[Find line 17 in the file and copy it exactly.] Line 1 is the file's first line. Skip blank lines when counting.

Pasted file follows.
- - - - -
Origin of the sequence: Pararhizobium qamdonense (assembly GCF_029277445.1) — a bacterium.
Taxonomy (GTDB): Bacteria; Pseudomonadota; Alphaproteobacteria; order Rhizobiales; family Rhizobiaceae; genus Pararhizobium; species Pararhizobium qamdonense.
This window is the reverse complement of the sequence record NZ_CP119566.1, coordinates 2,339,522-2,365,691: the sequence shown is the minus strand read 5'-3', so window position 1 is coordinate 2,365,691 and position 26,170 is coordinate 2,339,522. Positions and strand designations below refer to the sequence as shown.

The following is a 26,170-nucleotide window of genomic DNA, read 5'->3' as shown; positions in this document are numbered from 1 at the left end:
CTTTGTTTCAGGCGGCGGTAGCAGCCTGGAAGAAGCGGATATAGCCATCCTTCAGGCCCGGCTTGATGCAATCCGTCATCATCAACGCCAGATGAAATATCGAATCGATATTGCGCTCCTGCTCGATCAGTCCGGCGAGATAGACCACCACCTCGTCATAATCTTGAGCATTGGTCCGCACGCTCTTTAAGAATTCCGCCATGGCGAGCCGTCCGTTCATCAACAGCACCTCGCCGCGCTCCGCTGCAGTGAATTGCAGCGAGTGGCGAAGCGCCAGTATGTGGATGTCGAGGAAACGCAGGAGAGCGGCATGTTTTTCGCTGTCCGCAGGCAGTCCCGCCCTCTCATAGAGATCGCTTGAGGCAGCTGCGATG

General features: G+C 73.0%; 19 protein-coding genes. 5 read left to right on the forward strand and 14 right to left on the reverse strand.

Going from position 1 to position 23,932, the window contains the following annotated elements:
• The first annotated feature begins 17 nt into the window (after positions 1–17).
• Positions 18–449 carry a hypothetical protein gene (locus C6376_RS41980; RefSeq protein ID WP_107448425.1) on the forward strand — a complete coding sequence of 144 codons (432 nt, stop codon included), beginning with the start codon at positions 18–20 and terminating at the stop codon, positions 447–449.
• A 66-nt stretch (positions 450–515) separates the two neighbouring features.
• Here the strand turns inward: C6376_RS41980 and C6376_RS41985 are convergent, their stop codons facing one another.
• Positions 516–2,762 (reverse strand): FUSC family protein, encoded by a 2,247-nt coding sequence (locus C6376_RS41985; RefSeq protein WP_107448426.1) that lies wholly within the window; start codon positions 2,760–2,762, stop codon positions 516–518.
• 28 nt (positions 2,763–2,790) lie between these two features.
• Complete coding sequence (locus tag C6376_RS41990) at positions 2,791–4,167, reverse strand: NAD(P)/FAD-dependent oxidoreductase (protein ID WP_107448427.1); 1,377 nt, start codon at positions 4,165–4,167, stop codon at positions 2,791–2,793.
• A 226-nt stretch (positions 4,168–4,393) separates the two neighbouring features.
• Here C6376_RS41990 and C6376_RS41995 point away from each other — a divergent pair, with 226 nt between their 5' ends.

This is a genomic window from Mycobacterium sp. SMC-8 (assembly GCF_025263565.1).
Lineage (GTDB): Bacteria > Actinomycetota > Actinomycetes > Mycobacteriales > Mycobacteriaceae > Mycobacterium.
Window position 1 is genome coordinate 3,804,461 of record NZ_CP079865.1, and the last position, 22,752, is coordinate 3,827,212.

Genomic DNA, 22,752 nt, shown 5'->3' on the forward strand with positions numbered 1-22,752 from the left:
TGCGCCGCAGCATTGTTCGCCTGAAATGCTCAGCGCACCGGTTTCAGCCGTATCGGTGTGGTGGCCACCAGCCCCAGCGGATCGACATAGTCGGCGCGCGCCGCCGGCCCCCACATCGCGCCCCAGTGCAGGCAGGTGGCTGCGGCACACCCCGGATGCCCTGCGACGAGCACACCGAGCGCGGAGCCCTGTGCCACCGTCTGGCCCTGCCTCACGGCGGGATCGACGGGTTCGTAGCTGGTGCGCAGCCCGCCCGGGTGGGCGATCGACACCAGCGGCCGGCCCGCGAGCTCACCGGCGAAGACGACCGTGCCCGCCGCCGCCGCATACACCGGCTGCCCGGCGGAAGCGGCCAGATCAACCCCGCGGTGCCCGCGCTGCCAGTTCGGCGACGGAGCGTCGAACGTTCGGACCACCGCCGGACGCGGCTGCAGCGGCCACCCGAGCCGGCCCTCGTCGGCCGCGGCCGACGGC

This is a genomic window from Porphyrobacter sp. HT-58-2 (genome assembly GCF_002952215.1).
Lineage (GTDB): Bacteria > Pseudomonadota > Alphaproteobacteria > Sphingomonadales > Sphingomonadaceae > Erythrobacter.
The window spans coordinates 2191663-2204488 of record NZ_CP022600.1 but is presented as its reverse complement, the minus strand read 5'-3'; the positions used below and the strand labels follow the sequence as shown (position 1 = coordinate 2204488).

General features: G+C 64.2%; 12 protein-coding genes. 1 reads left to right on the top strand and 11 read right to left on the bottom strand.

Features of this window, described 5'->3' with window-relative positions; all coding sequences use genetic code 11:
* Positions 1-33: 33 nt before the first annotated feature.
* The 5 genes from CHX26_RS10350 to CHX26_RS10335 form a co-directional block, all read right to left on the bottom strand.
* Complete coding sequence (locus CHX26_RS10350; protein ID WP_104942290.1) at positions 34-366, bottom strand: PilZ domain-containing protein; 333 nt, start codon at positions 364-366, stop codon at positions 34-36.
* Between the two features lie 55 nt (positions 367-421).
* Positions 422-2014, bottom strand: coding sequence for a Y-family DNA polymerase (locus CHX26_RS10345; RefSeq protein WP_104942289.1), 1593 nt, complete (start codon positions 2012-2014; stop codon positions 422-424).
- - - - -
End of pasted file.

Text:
This is a genomic window from Mycobacterium sp. SMC-8 (assembly GCF_025263565.1).